POST-ACUTE CARE (PAC) OPTIMIZATION IN A VALUE-BASED ECONOMY

BRIDGING THE GAP BETWEEN HOSPITAL AND HOME

  • Shawn Wesley Matheson, MBA, LNHA, FACHCA Independence University
Keywords: POST-ACUTE CARE, CARE COORDINATION, CARE MANAGEMENT, VALUE-BASED CARE

Abstract

Post-acute care (PAC) covers a range of health care services after hospitalization, including Long-Term Acute-Care (LTAC) hospitals, Inpatient Rehabilitation Facilities (IRFs), Skilled Nursing Facilities (SNFs), and Home Health (HH) agencies.

Historically, health systems had little reason to closely integrate with PAC providers or even examine PAC providers on measures of cost and quality, largely because payment mechanisms did not incentivize shared accountability. However, today’s value-based environment is different:

  • Hospitals now have 30-day cost risk from the Hospital Readmissions Reduction Program (HRRP)
  • Hospitals and medical groups are involved with various 90-day bundles
  • Accountable Care Organizations (ACOs) are expanding
  • MACRA will affect physician reimbursement in 2019

This trend toward value-based payments increasingly holds health systems accountable for post-acute spending and care, and a health system’s success relies increasingly on PAC providers’ cost, quality, and overall ability to manage patient care.  Partnering along the PAC continuum, therefore, has become the next frontier of opportunity and savings for risk-bearing entities, especially Integrated Delivery Networks (IDNs), ACOs, and bundled payment awardees.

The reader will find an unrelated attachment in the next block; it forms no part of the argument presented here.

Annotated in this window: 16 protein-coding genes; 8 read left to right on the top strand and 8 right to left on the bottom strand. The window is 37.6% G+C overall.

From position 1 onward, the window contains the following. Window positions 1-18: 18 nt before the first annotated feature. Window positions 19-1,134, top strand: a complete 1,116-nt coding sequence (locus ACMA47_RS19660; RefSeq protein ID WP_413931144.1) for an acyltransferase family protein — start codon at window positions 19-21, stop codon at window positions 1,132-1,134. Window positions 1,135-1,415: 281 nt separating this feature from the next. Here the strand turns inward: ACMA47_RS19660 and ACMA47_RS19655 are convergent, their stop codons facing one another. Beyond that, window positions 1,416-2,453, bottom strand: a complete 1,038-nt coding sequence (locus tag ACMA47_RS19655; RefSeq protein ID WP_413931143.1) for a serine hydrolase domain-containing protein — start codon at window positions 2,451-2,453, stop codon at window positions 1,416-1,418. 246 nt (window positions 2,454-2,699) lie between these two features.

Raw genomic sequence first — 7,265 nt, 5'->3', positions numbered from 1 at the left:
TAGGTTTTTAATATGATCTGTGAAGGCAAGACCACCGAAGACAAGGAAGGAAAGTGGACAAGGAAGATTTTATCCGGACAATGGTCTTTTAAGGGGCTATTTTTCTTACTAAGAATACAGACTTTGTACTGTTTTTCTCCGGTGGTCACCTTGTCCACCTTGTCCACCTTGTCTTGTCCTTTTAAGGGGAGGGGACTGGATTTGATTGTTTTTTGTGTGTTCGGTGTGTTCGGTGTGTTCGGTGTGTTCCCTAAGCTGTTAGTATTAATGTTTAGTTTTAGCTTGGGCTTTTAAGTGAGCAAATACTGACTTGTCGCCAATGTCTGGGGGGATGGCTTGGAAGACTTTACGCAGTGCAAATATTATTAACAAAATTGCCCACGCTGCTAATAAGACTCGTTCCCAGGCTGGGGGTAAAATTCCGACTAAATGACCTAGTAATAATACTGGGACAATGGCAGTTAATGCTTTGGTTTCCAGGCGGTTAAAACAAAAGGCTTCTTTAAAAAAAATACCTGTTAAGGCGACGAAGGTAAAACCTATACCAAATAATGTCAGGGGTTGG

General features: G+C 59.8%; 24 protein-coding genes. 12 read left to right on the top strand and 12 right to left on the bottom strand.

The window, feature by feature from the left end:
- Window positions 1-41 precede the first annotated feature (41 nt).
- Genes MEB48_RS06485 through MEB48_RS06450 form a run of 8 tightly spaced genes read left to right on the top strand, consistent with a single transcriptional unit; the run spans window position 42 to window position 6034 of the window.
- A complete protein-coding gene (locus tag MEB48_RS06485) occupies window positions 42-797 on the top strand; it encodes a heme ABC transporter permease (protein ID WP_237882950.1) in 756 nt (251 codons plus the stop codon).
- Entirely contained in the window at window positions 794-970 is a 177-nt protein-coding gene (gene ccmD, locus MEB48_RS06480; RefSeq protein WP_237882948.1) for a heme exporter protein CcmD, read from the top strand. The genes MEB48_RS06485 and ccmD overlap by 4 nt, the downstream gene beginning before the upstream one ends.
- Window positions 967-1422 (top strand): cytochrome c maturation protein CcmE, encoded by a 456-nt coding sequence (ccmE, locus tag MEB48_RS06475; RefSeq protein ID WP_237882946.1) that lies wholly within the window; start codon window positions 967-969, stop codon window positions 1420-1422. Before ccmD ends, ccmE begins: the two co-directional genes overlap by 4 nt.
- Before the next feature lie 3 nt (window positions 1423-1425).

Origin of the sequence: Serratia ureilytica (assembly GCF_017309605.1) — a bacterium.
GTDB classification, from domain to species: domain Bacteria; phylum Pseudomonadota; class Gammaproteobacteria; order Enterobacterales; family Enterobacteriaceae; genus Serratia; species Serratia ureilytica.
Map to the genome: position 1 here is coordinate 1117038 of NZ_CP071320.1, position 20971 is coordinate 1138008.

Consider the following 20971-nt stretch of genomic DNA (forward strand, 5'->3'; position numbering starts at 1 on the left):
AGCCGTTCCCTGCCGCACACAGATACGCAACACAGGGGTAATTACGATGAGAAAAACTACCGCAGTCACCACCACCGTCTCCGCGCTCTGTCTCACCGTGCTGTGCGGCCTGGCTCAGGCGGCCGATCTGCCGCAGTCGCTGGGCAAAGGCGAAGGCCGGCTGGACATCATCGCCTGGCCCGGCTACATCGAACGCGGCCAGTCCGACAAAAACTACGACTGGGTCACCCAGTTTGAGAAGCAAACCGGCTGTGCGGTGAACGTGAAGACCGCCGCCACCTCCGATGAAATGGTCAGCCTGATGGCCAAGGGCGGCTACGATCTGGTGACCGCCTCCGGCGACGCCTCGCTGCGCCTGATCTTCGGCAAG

At the same time, there has been a dramatic increase in PAC costs. According to MedPAC’s March 2017 Report, spending on PAC services has more than doubled since 2001, growing from $27 billion in 2001 to $60 billion in 2015,[i] faster than any other Medicare spending category. Consequently, health systems are now seeking more clarity on the appropriate site of care and ways to better manage these care providers, rather than choosing PAC based on availability or local practice patterns.

A PAC management model can manage care as well as the providers that provide this care, either from within an IDN/ACO or outsourced to a PAC management solution.

 

Published
2017-11-14
Section
Peer-Reviewed Articles